Modern Portfolio Theory & your Portfolio

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This month the Fed signaled its confidence in the U.S. economy, as the FOMC continued with its plan for unwinding its bond purchase program, known as quantitative easing.  The decision to raise key interest rate by 0.25% in June, signaled a strengthening economy, prompting investors towards global diversification in search of yield.  This month’s issue of The Samra Report will focus on the dangers of over-diversifying, the need for global diversification, and how investors should allocate their portfolio’s 8 years into a bull market. 

Financial advisors have for years, educated their clients on the benefits of diversification, as part of a sales process.  However, many financial advisors lack a fundamental understanding of Modern Portfolio Theory, resulting in over-diversification: “Over-diversification occurs when the number of investments in a portfolio exceeds the point where the marginal loss of expected return is greater than the marginal benefit of reduced risk.” When adding individual investments to a portfolio, each additional investment lowers risk but also lowers the expected return,” essentially watering down returns.  Modern Portfolio Theory (and the Markowitz Efficient Frontier) suggests an investor can only lower their investment risk to a certain point, beyond which there is no further benefit from diversification.  As a matter of fact, an investment of one share in each of the top 5 mutual funds by asset size, would create an investment portfolio worth approximately $355.00, and would invest in over 26,000 investments, providing a lower return than the comparable benchmark.  This widely unknown case of over-diversification plagues client portfolios, as financial advisors typically do not build or manage client investment portfolios, however, they assess the clients risk profile and select pre-constructed investment allocations.  Essentially, off the shelf investments, deemed suitable for all clients within a specific risk profile sleeve.  At Samra Wealth Management, no two clients have identical portfolios.  The rationale behind individualized portfolio construction and management comes down to market timing.  Although it is possible for two clients to have similar needs, expectations, and appetite for risk.  It is improbable these clients would enter the market during the same market cycle.  This flaw is prevalent amongst passive investment themes, as client funds are invested into a mutual fund, regardless of the price of the underlying securities within the mutual fund.  This investment strategy, or lack of strategy, can cause an investors to purchase assets at inflated prices.  At Samra Wealth Management, our portfolios are researched based, and aim to capitalize on factors effecting the macroeconomic landscape.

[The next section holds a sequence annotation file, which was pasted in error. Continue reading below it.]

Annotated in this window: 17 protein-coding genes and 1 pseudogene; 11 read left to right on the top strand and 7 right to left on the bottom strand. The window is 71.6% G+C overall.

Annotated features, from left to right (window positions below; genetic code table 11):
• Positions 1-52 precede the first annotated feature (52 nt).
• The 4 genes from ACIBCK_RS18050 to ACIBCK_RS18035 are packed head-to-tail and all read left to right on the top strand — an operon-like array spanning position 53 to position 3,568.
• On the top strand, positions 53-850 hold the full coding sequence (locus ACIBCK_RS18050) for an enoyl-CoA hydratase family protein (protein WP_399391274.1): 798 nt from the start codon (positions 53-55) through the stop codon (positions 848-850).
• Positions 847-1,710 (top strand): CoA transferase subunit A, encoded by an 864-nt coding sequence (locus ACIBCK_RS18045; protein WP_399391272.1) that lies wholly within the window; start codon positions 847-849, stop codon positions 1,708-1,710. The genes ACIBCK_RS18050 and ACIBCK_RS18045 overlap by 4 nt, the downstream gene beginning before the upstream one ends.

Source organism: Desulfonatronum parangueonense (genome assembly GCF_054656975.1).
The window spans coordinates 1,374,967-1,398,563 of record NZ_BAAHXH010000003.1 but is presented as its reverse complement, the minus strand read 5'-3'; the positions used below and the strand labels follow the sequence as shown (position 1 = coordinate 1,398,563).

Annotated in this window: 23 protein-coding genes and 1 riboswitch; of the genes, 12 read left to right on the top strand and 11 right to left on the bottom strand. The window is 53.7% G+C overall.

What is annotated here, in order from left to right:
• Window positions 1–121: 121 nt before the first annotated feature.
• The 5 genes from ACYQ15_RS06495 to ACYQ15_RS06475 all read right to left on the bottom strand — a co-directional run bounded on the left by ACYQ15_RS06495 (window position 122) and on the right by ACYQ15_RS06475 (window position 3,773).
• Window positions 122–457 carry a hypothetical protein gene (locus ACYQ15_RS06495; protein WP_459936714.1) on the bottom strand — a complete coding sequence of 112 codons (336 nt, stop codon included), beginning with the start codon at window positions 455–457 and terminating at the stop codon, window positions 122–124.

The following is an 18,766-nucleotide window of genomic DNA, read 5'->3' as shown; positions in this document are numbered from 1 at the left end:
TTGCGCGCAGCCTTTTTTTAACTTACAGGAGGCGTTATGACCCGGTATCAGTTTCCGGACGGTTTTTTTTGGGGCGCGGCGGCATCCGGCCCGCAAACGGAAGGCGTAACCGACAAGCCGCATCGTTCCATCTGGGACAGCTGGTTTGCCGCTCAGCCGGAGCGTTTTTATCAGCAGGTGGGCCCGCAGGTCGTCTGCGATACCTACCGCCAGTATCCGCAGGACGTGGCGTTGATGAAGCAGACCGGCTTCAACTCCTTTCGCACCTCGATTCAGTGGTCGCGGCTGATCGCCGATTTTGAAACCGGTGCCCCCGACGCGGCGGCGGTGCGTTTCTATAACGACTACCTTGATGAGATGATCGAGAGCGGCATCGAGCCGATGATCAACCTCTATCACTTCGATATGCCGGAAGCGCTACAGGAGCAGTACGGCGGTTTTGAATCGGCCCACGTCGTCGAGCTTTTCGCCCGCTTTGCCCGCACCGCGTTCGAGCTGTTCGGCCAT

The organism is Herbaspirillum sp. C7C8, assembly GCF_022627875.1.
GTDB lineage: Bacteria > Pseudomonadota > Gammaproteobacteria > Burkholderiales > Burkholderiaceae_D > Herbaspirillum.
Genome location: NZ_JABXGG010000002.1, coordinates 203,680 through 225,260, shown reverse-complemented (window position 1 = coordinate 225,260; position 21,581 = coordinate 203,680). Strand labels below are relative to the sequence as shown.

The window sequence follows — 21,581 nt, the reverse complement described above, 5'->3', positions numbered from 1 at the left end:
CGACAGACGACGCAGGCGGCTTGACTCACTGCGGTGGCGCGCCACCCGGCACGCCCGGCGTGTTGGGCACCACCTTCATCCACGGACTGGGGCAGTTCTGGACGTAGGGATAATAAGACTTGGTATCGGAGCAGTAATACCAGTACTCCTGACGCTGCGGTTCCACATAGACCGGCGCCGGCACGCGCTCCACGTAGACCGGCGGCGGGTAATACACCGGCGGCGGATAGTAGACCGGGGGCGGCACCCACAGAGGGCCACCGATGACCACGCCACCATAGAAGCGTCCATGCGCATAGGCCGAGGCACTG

As the S&P 500, NASDAQ and the Dow hover around all-time highs, at Samra Wealth Management, we emphasize the need for global diversification in select markets.  In recent weeks we have seen Moody’s downgrade Australian and New Zealand banks on increased housing risk, downgrade China on mounting debt, and a weakening Yen.  These unfavorable conditions are not only concentrated to Asia, however, spill over into Europe and Latin America: A weakening Swiss Franc, lower U.K. earnings expectations as the likely outcome of Brexit discussions will be unfavorable to Britain.  Although political uncertainty has calmed in recent months throughout the EU, Latin America continues to be plagued with corruptions and uncertainty.  It is important to remember that volatility and uncertainty are not necessarily always negative, as they can create opportunity.  For instance: with the Nikkei rising, investors in Japanese equities would expect to see their gains cannibalized as the Yen weakens against the greenback.  However, investors placing these trades on a currency hedged basis would see a rise in the Nikkei magnified through the currency hedge.  We expect to see above average growth in India and China, as a growing middle-class with increasing incomes contributes to a greater degree towards GDP.  With growth in entrepreneurship and workforce mobility, technology utilization creates greater opportunity in the small and micro-cap space.  Furthermore, with India on track to implement GST July 1st, this single tax on the supply of goods and services looks to provide stability, structure, and increased tax revenue.  China, meanwhile has proven to be a global customer, as it is not only the largest consumer of coal, iron ore, and aluminum, however, their growing middle-class may be able to save Hollywood as American consumers migrate towards online streaming platforms.  China now accounts for 48.6% of the worldwide revenue for the top 7 films released in the first 9 weeks of 2017, adding up to $983 million or a total $1.69 Billion.  What is more astonishing, is U.S. Box Office only accounted for $216 million, or 22% of China’s $983 million.  As the U.S. economy starts to lose steam, American’s will see more companies catering towards a global consumer, specifically those of India, China and Spanish speaking countries.